Rick Lamb reads the green on the fifth hole during the final round of the John Deere Classic Sunday at TPC Deere Run in Silvis. Lamb finished in a tie for third with Wesley Bryan.

Brian Achenbach, Lee News Network

SILVIS — Wesley Bryan and Rick Lamb have a lot in common.

They both are experiencing their first full year on the PGA Tour and they both came from colleges in the Southeastern Conference.

At TPC Deere Run on Sunday, they shared a similar disheartening experience that cost them a shot at the bronze buck on the last hole of the front nine.

One of the more difficult holes on the course, the par-4 ninth gave Bryan and Lamb each a bogey and a strong back nine wasn’t enough for either of them as they finished in a tie for third at 16-under par at the 47th John Deere Classic.

“Just got out of position off the tee,” Lamb said. “Couldn’t really get out of a jam.”

A Tennessee grad, Lamb earned his first career top-10 finish on Tour, beating his previous best, a tie for 17th at the Travelers Championship. Bryan earned his fifth top-10 finish in 22 starts this season.

No. 9 played as the toughest hole on Sunday with just eight birdies to 44 pars and 19 bogeys. Lamb and Bryan experienced the latter in similar situations.

Lamb, who carded a 5-under 66 for a four-round total of 268, slightly hooked his tee shot to the left and it landed in the rough. He then created more problems on his second shot that hit the right-side bunker near the green.

Once the 26-year old landed on the green, he faced a 23-foot putt that he left a bit short and tapped in for a five, his final bogey of the day.

“As a lefty, it’s hard to get it to cut from the rough there,” Lamb said. “I thought I hit a good putt. Thought it was going to turn back a little at the end.

“Kicking myself after the tee shot, not the putt.”

Bryan’s first shot dropped down in the intermediate rough and he had to chip his way onto the green with his wedge.

The South Carolina grad had an eight-foot putt for par that lipped out and he settled for his final bogey of the day as well. Bryan also had a bogey on No. 6, where he three-putted.

“Those are just really, really dumb mistakes,” he said.

Once both players made the turn, it seemed their mistakes were behind them.

A combined 9-under par from each golfer made for a hectic run to the finish line. At one point, Bryan, who recorded a 7-under 64 in the final round, made five straight birdies on holes 13-17 and was tied for the lead. He had another birdie chance at 18 from over 20 feet that fell four inches short of the cup.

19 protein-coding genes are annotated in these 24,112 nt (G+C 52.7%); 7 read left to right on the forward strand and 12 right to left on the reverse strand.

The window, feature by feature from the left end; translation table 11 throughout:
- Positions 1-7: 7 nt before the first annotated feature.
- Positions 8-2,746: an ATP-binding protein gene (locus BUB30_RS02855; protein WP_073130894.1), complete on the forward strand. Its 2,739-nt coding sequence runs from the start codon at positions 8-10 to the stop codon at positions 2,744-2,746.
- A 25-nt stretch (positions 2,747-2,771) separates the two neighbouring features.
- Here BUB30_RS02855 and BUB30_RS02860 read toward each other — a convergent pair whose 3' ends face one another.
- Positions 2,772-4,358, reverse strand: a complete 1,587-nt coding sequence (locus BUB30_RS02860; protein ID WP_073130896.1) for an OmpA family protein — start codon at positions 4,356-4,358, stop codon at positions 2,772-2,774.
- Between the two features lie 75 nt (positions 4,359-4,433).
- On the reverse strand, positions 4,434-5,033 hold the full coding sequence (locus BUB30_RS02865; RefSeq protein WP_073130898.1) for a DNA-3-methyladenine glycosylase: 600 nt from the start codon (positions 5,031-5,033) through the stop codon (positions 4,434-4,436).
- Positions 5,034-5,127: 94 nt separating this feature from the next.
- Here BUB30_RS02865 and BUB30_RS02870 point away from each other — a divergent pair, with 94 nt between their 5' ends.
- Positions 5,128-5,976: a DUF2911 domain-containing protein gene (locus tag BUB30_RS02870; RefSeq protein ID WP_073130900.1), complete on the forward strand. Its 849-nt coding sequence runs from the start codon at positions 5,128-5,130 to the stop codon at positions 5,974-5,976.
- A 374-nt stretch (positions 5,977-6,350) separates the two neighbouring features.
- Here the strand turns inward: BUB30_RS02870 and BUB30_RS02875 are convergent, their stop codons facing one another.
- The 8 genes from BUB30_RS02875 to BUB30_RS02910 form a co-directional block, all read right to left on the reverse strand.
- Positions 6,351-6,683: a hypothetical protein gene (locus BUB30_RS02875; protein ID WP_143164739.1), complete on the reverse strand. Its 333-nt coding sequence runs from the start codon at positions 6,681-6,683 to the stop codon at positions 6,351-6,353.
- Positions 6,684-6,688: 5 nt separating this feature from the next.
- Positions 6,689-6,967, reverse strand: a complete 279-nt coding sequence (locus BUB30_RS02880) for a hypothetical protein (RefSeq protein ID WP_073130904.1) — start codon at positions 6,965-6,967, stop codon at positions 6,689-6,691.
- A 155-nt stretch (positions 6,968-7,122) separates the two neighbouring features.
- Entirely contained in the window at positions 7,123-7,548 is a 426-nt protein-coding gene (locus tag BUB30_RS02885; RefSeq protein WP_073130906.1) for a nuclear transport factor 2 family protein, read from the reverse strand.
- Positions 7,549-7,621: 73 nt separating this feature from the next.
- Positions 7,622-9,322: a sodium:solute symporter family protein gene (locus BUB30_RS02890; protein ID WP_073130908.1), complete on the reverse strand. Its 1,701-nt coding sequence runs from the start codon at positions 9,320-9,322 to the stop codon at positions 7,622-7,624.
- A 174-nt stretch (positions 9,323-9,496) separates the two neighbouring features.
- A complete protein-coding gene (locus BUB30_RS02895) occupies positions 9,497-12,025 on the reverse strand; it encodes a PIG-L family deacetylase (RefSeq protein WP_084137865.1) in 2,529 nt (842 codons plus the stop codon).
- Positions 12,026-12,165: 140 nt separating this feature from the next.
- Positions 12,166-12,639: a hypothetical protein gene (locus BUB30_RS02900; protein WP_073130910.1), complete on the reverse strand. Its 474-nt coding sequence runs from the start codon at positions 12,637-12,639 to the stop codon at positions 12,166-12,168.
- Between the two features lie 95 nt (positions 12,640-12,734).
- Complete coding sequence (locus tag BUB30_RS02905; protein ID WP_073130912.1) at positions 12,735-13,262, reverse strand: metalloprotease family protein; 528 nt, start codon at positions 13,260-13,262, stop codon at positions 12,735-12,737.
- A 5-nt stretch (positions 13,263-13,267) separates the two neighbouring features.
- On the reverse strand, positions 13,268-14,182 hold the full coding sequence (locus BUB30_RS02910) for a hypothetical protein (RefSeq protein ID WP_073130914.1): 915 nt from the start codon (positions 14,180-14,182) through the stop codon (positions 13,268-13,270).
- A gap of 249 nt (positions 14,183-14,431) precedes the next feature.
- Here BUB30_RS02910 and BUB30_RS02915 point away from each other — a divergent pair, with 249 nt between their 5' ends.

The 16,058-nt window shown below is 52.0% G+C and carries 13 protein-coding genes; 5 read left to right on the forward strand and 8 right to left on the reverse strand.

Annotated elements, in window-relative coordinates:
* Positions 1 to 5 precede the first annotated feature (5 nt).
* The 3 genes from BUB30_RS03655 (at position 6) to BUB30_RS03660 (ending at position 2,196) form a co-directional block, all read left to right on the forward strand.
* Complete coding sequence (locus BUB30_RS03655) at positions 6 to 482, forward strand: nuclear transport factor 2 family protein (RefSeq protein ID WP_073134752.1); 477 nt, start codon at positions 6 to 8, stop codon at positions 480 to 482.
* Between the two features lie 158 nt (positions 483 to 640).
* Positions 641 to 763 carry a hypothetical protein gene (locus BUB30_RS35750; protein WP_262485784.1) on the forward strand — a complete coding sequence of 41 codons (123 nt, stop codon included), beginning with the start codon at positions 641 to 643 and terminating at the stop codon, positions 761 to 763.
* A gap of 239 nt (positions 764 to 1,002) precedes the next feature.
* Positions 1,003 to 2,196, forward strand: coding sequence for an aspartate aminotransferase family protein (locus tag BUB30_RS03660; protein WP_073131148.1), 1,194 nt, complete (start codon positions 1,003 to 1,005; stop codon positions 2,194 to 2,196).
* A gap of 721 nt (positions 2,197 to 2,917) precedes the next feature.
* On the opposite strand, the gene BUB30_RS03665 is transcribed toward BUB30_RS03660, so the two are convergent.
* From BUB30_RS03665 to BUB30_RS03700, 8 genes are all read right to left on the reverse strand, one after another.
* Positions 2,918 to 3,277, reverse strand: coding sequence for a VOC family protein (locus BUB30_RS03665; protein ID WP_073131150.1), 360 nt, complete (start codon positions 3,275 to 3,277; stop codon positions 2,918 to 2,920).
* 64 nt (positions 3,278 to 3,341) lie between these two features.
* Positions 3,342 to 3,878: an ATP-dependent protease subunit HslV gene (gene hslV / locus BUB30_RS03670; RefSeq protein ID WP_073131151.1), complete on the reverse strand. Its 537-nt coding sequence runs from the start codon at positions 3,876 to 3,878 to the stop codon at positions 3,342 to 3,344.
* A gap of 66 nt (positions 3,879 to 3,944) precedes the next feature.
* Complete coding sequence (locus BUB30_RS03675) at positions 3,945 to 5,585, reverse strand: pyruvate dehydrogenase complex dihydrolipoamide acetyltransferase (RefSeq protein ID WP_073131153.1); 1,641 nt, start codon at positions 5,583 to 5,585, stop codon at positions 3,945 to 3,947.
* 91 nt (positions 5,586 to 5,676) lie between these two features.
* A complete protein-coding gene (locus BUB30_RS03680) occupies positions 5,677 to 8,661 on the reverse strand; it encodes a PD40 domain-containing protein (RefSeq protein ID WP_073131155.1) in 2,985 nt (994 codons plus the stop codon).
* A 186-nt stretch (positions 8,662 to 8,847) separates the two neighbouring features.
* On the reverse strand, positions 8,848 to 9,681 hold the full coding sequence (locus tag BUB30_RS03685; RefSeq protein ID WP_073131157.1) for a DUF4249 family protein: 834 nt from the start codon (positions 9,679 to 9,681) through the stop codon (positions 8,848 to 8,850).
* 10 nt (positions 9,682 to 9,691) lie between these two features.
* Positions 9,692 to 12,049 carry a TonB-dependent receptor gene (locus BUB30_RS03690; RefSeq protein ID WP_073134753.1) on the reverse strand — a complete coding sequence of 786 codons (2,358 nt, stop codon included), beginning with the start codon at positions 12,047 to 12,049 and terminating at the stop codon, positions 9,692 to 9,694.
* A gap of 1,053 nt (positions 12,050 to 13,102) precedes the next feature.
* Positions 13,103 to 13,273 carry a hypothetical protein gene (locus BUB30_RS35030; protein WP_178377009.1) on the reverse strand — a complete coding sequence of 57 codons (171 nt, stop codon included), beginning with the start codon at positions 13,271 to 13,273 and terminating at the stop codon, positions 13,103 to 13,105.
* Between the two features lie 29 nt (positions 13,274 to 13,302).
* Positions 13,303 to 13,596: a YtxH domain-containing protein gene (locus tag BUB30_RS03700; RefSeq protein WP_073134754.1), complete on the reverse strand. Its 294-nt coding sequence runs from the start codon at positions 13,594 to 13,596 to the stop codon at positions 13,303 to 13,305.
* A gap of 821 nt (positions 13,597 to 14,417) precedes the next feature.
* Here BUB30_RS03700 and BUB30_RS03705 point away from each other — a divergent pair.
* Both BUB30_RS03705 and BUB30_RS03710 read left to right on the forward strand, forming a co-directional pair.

“I looked at Willie (Lanier), we were just trying to make as many birdies as we could on the back nine,” Bryan said. “I expected those guys to go a little bit lower a little bit quicker. Bunch of tap-ins on the back nine, really stress free.”

After garnering his first win at the RBC Heritage in mid-April, Bryan didn’t have a finish in the top-25 that included three missed cuts and only one tournament under par.

Now, the 27-year old will head to the Open Championship for the first time in his young career.

“I worked a lot at home this past week on shots that I’m going to be having next week,” Bryan said. “It’s trending in the right direction and in pretty good form.”

Lamb, who roared into contention with a 63 on Saturday, birdied three of the last five holes. His most impressive one came on No. 17, with a chip shot from the green side bunker that fell just under eight feet from the hole.

“The back nine there are plenty of opportunities,” Lamb said. “Probably took me from 20th place to tied for third. Obviously big for FedEx Cup points; it’s big for me.”

It’s also a big payday for Lamb. In his brief career, the Indiana native has pocketed just over $300,000 in earnings. He’ll bring home close to $20,000 more than that.

“The money is great, but it’s all about getting points to keep my card for next year, he said. “It’s good to see my game going to where I think it can be.”